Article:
Israel sees 371-case spike in confirmed coronavirus cases in a single day
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Israel sees 371-case spike in confirmed coronavirus cases in a single day

Total of 1,442 patients, including 29 in serious condition, says Health Ministry; 41 of those diagnosed have recovered

Stuart Winer is a breaking news editor at The Times of Israel.

A man wearing protective clothes in downtown Jerusalem on March 20, 2020. (Nati Shohat/Flash90)
A man wearing protective clothes in downtown Jerusalem on March 20, 2020. (Nati Shohat/Flash90)

The number of diagnosed cases of the deadly coronavirus in Israel took another leap Monday, reaching 1,442, an increase of 371 since the day before.

Of those with COVID-19, the disease caused by the virus, 29 are in serious condition and being treated on ventilators, the Health Ministry said Monday evening.

The increase of 371 appeared to be the biggest single-day jump of confirmed cases of the disease, despite increasingly strict measures to limit public life in the country. One person has died of the disease.

There are 40 patients considered moderately ill with the disease and another 1,331 with mild symptoms, the ministry figures showed. So far 41 people have recovered from the disease which causes fever, coughing and breathing difficulties.

There are 346 patients being treated at hospitals around the country and another 540 receiving treatment at home.

The rapid increase in diagnosed cases comes as Israel boosts its testing for the disease.

An Israeli woman wearing a face mask for fear of the coronavirus at the Mahane Yehuda Market in Jerusalem, March 22, 2020. (Olivier Fitoussi/Flash90)

The Health Ministry said Monday morning it had tested 3,230 people over the 24 hours previously, having last week ramped up testing to around 2,000 people a day after complaints over the slow pace of the checks.

Israel is reportedly set to announce drastic new restrictions on public movement it hopes will help stanch the spread of the virus, though policy experts expect any effect to only be seen in 10 days or more.

Israelis visit the beach in Tel Aviv despite government orders to avoid public gatherings due to the spread of the new coronavirus, March 21, 2020. (Avshalom Sassoni/Flash90)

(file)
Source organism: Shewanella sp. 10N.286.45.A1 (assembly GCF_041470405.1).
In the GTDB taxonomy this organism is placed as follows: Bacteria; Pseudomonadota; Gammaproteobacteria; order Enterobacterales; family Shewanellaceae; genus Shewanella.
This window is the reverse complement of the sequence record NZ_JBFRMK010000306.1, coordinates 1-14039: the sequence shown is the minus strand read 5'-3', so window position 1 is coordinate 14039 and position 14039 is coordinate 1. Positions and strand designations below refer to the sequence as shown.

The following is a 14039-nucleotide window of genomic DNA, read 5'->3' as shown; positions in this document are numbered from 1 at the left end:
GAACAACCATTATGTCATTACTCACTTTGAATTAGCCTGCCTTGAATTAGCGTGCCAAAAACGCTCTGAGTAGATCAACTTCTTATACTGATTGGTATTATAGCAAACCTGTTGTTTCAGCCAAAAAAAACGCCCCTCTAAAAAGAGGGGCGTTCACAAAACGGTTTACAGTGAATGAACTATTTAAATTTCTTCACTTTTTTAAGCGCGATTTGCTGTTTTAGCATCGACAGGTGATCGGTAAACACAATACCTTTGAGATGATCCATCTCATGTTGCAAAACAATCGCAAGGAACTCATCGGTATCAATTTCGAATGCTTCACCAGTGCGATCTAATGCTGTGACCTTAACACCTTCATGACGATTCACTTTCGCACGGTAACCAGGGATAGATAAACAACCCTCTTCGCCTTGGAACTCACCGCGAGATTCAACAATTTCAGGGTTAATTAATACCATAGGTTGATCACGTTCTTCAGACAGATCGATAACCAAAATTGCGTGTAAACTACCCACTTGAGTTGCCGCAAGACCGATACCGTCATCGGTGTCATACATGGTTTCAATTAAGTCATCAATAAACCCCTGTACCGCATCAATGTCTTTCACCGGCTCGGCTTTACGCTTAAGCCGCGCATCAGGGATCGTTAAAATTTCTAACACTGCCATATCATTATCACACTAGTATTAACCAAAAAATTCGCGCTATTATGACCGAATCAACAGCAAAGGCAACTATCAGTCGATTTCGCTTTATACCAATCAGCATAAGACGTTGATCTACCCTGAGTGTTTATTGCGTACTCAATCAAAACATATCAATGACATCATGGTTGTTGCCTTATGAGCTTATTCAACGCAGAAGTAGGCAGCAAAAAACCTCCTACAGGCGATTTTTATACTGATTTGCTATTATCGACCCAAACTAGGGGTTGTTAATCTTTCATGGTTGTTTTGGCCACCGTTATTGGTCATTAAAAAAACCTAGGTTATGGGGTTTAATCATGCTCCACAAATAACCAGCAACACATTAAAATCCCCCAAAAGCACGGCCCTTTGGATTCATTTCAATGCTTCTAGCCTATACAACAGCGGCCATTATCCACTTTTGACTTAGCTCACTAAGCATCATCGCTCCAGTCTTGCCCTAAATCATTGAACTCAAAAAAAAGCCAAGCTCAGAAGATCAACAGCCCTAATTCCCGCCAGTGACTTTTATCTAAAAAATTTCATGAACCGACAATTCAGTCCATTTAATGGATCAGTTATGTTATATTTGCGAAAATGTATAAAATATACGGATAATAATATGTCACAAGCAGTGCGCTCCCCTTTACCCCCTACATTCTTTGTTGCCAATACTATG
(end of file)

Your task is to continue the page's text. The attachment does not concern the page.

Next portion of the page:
On Monday, Prime Minister Benjamin Netanyahu held a meeting with officials from the Health and Finance ministries as well as other government departments to review implementation of further isolation orders that Hebrew media reported would include a complete shut down of the public transportation system and limiting citizens to straying no further than a couple of hundred meters from their homes, unless they are traveling to or from work or buying essential items. All stores will also be shut, aside from groceries and pharmacies, and police powers to enforce the measures will be ratcheted up.

The discussion about the restrictions, which will reportedly be announced by Tuesday if not earlier, came following a phone call between Health Ministry director-general Moshe Bar Siman-Tov and Netanyahu in which the former said that measures already taken were not curbing the spread of the disease, Channel 12 television reported.

Israeli firefighter wearing protective clothes disinfects the entrance of the emergency of Hadassah Ein Karem hospital in Jerusalem on March 22, 2020. (Olivier Fitoussi/Flash90)

Bar Siman-Tov reportedly told Netanyahu that the rate at which cases was increasing is “worrying, it is like the Italian rate.” Italy has seen a massive outbreak of the virus with the highest number of known fatalities in the world at over 6,000 deaths so far.

The Health Ministry has already ordered the public to stay indoors, only venturing out if necessary and banned gatherings of more than 10 people. Universities, schools, kindergartens, and leisure sites have all been closed.

Israel’s first fatality from the virus, 88-year-old Holocaust survivor Aryeh Even, was buried overnight Saturday in a funeral service that was capped at 20 mourners. All present were required to stand at a two-meter (6.5 ft) distance from one another.

Times of Israel staff contributed to this report.

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